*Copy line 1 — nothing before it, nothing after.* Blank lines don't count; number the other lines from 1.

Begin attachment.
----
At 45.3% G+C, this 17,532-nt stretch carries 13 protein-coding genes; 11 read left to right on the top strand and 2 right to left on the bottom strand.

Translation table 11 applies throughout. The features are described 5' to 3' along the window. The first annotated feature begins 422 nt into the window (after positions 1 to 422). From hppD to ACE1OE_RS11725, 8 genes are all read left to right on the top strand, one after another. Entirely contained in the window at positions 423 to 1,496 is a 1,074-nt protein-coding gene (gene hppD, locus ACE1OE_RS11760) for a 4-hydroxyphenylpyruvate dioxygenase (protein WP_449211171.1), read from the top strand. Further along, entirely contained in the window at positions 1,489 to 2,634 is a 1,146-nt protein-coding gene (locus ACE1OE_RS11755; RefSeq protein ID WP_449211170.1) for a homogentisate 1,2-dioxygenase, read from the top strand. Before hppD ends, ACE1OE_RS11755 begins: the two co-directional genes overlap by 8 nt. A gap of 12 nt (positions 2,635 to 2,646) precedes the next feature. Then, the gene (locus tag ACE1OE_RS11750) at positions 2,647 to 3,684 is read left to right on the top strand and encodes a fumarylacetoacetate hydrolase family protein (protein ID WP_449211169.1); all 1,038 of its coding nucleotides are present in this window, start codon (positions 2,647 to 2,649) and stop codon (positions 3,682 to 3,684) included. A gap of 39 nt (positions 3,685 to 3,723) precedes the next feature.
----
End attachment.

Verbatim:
At 45.3% G+C, this 17,532-nt stretch carries 13 protein-coding genes; 11 read left to right on the top strand and 2 right to left on the bottom strand.